Page 1 of 2 12 LastLast
Results 1 to 25 of 33

Thread: Seeking advice on buying a 5-string mandolin

  1. #1

    Default Seeking advice on buying a 5-string mandolin

    I previously posted something to the general discussion, but I'm still trying to figure out what type of instrument to buy, so I could use a little more advice.

    I'm a 60-year old musician, but I'm new to mandolin. I have a piano and violin background. I've been borrowing a friend's 8-string acoustic mandolin, which I restrung with just 4 light-gauge strings. I like the feel of it. The 4 strings and lower tension are easy on my left hand grip and my fingertips, and having single strings doesn't diminish the volume too much. (While I was at it, I also re-strung my ukulele with some Aquila 30U strings so it's now tuned GDAE, and I like the feel of that, too.)

    Anyway, I now think I'd like to have something with a low C string, as well, so I'm leaning toward buying a 5-string mandolin, CGDAE -- perhaps a hollow body with pick-ups.

    I'm in rural Japan, by the way, so I'm not able to just dash over to a big music store and try out lots of instruments. If I can make a trip to Tokyo or Osaka over the winter holidays, I may be lucky and find something here in Japan, assuming there's a store that sells 5-string mandolins.

    I'm thinking of also making a short trip back home to Michigan to see family next spring, so I could aim to get something then, assuming I can find a dealer with 5-string mandolins in Michigan.

    Online I've looked at pictures of instruments by Jonathan Mann and they look real nice. Unfortunately for me, he's in Tennessee, so it would mean ordering something without trying it out. I may do that.

    I know it's a rather general question, but does anyone have advice on buying a 5-string mandolin (what's good, what's bad, where to buy, where to avoid)? I'd like something nice, and I'm willing to spend what it takes to get something that sounds great and is also easy on my left hand.

  2. #2

    Default Re: Seeking advice on buying a 5-string mandolin

    Depends on your budget. Emando.com has several Fender hollow body 5 strings (NFI) at, to me, reasonable prices. Of course, several folks will custom make one for you. Arrow Mandolin's 5 string is pretty gorgeous and plays acoustically as well (the pickup is suspended from the fingerrest and the top is fully carved. (NFI) ~$4-5K I believe.

    I think that 5 strings benefit from a slightly longer scale for 'better' C string response, but I'm sure others will have more detailed advice.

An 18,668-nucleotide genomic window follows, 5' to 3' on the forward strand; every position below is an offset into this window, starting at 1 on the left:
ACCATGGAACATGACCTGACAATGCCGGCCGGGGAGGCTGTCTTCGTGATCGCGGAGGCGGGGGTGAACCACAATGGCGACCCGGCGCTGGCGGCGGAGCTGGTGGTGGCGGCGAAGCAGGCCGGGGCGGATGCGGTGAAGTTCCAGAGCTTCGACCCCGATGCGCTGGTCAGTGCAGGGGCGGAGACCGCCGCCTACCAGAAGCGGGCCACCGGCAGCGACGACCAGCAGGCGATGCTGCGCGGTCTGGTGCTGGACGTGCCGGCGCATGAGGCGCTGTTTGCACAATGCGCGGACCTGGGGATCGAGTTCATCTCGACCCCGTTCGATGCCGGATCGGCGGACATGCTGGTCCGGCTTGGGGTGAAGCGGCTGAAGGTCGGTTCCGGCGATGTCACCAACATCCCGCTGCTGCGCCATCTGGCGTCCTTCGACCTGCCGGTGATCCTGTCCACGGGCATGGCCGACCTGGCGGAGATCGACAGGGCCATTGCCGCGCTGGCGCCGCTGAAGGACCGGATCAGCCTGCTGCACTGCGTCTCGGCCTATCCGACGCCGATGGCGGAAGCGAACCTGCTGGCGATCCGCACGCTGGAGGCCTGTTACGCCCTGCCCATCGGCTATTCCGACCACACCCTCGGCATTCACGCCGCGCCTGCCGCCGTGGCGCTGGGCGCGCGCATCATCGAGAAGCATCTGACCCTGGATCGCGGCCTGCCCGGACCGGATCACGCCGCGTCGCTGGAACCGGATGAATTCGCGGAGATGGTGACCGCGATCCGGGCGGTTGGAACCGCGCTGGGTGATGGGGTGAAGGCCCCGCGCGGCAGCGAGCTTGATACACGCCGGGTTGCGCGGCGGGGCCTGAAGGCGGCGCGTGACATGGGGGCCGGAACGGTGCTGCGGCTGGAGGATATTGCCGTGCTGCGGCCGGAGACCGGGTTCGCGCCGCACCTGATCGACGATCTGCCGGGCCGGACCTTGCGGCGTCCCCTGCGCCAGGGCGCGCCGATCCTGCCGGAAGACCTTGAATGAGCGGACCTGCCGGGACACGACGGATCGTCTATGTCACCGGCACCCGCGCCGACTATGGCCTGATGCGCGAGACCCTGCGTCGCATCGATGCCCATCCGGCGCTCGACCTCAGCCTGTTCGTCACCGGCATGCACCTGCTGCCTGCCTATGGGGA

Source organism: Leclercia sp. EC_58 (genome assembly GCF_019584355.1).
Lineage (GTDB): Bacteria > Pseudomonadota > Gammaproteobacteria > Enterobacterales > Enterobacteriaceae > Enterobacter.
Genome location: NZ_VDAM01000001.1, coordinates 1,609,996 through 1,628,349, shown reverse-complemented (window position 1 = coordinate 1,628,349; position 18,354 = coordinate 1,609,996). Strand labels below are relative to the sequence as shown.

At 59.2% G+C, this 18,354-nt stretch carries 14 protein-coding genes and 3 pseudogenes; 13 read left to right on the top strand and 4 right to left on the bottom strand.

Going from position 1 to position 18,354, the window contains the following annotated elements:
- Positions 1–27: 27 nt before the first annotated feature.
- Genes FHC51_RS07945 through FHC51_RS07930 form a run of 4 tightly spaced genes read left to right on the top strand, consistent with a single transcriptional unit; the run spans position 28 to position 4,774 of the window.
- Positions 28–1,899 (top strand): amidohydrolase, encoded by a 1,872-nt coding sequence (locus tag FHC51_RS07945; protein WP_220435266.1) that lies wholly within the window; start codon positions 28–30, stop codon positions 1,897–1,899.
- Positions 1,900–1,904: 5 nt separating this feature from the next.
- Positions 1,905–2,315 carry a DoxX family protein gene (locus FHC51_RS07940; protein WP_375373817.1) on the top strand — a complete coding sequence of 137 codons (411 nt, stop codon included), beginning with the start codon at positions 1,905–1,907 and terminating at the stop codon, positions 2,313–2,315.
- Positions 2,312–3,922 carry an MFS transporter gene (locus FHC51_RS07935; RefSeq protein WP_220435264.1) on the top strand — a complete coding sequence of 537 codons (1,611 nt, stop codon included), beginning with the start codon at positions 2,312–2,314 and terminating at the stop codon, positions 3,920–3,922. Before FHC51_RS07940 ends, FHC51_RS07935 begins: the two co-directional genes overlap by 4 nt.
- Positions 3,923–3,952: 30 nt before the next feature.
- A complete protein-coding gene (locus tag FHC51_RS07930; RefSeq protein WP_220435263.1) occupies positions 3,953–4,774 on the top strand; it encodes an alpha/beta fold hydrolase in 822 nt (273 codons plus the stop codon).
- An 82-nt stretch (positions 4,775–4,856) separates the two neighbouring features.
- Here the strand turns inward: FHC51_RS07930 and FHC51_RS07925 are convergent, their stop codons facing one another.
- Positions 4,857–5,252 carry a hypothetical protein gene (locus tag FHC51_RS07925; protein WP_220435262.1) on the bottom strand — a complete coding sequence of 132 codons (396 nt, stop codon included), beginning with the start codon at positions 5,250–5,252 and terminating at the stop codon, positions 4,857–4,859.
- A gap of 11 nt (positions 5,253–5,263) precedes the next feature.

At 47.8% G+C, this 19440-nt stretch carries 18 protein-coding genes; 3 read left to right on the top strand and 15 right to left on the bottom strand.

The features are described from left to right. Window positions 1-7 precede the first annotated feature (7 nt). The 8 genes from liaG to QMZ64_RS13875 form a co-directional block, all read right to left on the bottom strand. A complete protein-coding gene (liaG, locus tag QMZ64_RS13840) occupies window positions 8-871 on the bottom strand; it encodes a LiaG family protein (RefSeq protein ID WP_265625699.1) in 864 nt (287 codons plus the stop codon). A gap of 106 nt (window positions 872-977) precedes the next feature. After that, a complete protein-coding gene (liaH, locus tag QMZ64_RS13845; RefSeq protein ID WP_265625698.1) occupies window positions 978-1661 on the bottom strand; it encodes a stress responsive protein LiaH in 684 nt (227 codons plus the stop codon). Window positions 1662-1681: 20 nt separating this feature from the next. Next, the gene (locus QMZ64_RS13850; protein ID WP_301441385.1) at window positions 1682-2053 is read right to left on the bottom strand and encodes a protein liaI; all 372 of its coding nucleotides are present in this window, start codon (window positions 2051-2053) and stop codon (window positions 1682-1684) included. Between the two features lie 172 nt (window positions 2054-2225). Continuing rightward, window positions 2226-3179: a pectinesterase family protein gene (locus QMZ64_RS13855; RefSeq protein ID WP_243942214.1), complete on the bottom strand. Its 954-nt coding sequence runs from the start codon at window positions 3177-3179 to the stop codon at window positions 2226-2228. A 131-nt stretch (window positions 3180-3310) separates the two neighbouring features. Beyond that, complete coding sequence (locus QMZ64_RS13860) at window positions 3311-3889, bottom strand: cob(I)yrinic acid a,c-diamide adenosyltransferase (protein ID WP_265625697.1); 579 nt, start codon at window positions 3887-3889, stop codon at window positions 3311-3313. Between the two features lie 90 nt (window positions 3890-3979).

Good luck
    Play it like you mean it.

  3. #3

    Default Re: Seeking advice on buying a 5-string mandolin

    Are you sure you want a 5-string? The low C is more than just another string - it requires a completely different approach to playing than a regular 4.

    I have a Fender FM60E that I quite like, but it took a fair bit of modding to get it that way. Out of the box they are difficult to get tuning stability and the pickup switch couldn't be in a worse spot if they planned to put it in the worse spot possible.

    Gold Tone has a 5-string that looks reasonable if you want to go that way. If you get a Fender, be prepared to put some coin into it before you can do any serious playing on it.
    VerneAndru.com | oKee.ComX

    - ---==< V >==--- -

  4. #4
    Registered User jefflester's Avatar
    Join Date
    Jul 2003
    Location
    California
    Posts
    2,126

    Default Re: Seeking advice on buying a 5-string mandolin

    Quote Originally Posted by InJapan View Post
    If I can make a trip to Tokyo or Osaka over the winter holidays, I may be lucky and find something here in Japan, assuming there's a store that sells 5-string mandolins.
    99% certain you will not be able to find such a store in Japan.

    I'm thinking of also making a short trip back home to Michigan to see family next spring, so I could aim to get something then, assuming I can find a dealer with 5-string mandolins in Michigan.
    Only slightly more of a chance. Your best (perhaps only) option here would be Elderly Instruments in East Lansing. You can check out their inventory online: https://www.elderly.com/catalog/category/view/id/97/
    Currently they do have a couple of 5-string Bluestars (electric) in different colors. Bluestar is located in Michigan and I'd venture to guess that the relationship between them and Elderly provides the only store in the country that actually stocks a 5-string electric mandolin. It is an incredibly niche instrument and since Fender discontinued the FM-60E some 10 years ago there just is no mass market instrument available. So anybody currently making them are individual (or small shop) luthiers who sell their products directly, rather than through stores. It's possible there may be relationships between some of these luthiers and local stores, but the only way to find out would be on a case-by-case basis.

    Verne mentions the Gold Tone model. I guess that could be considered a mass market instrument, but the odds of actually finding one in a music store are very small.

  5. #5
    Chief Moderator/Shepherd Ted Eschliman's Avatar
    Join Date
    Sep 2002
    Location
    Nebraska
    Posts
    4,275
    Blog Entries
    2

    Default Re: Seeking advice on buying a 5-string mandolin